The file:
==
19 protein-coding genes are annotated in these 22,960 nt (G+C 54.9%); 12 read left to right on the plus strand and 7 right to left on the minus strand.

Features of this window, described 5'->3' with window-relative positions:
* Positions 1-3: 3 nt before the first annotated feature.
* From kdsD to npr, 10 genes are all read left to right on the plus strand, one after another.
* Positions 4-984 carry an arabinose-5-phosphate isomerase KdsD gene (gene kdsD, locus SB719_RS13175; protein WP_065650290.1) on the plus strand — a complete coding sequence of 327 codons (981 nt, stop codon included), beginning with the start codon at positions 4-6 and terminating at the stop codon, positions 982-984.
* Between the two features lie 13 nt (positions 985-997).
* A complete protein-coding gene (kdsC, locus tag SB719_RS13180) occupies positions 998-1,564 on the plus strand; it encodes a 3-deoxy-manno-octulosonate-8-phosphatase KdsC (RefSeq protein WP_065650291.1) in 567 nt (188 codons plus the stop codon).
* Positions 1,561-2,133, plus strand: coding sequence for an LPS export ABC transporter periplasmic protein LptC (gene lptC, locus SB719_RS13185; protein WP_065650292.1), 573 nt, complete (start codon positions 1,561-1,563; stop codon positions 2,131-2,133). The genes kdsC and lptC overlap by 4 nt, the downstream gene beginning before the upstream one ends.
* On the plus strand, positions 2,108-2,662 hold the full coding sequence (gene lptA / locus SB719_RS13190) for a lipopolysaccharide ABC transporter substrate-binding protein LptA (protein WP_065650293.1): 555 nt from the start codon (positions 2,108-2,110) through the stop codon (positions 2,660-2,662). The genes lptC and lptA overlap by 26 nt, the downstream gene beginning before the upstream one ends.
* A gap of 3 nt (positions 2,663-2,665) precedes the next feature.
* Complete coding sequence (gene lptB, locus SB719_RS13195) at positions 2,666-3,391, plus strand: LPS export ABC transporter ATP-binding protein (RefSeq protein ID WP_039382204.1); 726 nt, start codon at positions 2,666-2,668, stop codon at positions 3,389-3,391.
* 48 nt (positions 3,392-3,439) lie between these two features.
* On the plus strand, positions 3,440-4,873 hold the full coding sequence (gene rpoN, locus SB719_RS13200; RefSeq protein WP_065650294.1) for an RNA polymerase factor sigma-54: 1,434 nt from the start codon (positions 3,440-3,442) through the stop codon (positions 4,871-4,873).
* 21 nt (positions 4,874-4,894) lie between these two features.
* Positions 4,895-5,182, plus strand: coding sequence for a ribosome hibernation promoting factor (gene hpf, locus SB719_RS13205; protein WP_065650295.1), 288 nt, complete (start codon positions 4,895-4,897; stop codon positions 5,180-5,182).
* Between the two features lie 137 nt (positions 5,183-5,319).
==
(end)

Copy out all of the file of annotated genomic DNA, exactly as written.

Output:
19 protein-coding genes are annotated in these 22,960 nt (G+C 54.9%); 12 read left to right on the plus strand and 7 right to left on the minus strand.

Features of this window, described 5'->3' with window-relative positions:
* Positions 1-3: 3 nt before the first annotated feature.
* From kdsD to npr, 10 genes are all read left to right on the plus strand, one after another.
* Positions 4-984 carry an arabinose-5-phosphate isomerase KdsD gene (gene kdsD, locus SB719_RS13175; protein WP_065650290.1) on the plus strand — a complete coding sequence of 327 codons (981 nt, stop codon included), beginning with the start codon at positions 4-6 and terminating at the stop codon, positions 982-984.
* Between the two features lie 13 nt (positions 985-997).
* A complete protein-coding gene (kdsC, locus tag SB719_RS13180) occupies positions 998-1,564 on the plus strand; it encodes a 3-deoxy-manno-octulosonate-8-phosphatase KdsC (RefSeq protein WP_065650291.1) in 567 nt (188 codons plus the stop codon).
* Positions 1,561-2,133, plus strand: coding sequence for an LPS export ABC transporter periplasmic protein LptC (gene lptC, locus SB719_RS13185; protein WP_065650292.1), 573 nt, complete (start codon positions 1,561-1,563; stop codon positions 2,131-2,133). The genes kdsC and lptC overlap by 4 nt, the downstream gene beginning before the upstream one ends.
* On the plus strand, positions 2,108-2,662 hold the full coding sequence (gene lptA / locus SB719_RS13190) for a lipopolysaccharide ABC transporter substrate-binding protein LptA (protein WP_065650293.1): 555 nt from the start codon (positions 2,108-2,110) through the stop codon (positions 2,660-2,662). The genes lptC and lptA overlap by 26 nt, the downstream gene beginning before the upstream one ends.
* A gap of 3 nt (positions 2,663-2,665) precedes the next feature.
* Complete coding sequence (gene lptB, locus SB719_RS13195) at positions 2,666-3,391, plus strand: LPS export ABC transporter ATP-binding protein (RefSeq protein ID WP_039382204.1); 726 nt, start codon at positions 2,666-2,668, stop codon at positions 3,389-3,391.
* 48 nt (positions 3,392-3,439) lie between these two features.
* On the plus strand, positions 3,440-4,873 hold the full coding sequence (gene rpoN, locus SB719_RS13200; RefSeq protein WP_065650294.1) for an RNA polymerase factor sigma-54: 1,434 nt from the start codon (positions 3,440-3,442) through the stop codon (positions 4,871-4,873).
* 21 nt (positions 4,874-4,894) lie between these two features.
* Positions 4,895-5,182, plus strand: coding sequence for a ribosome hibernation promoting factor (gene hpf, locus SB719_RS13205; protein WP_065650295.1), 288 nt, complete (start codon positions 4,895-4,897; stop codon positions 5,180-5,182).
* Between the two features lie 137 nt (positions 5,183-5,319).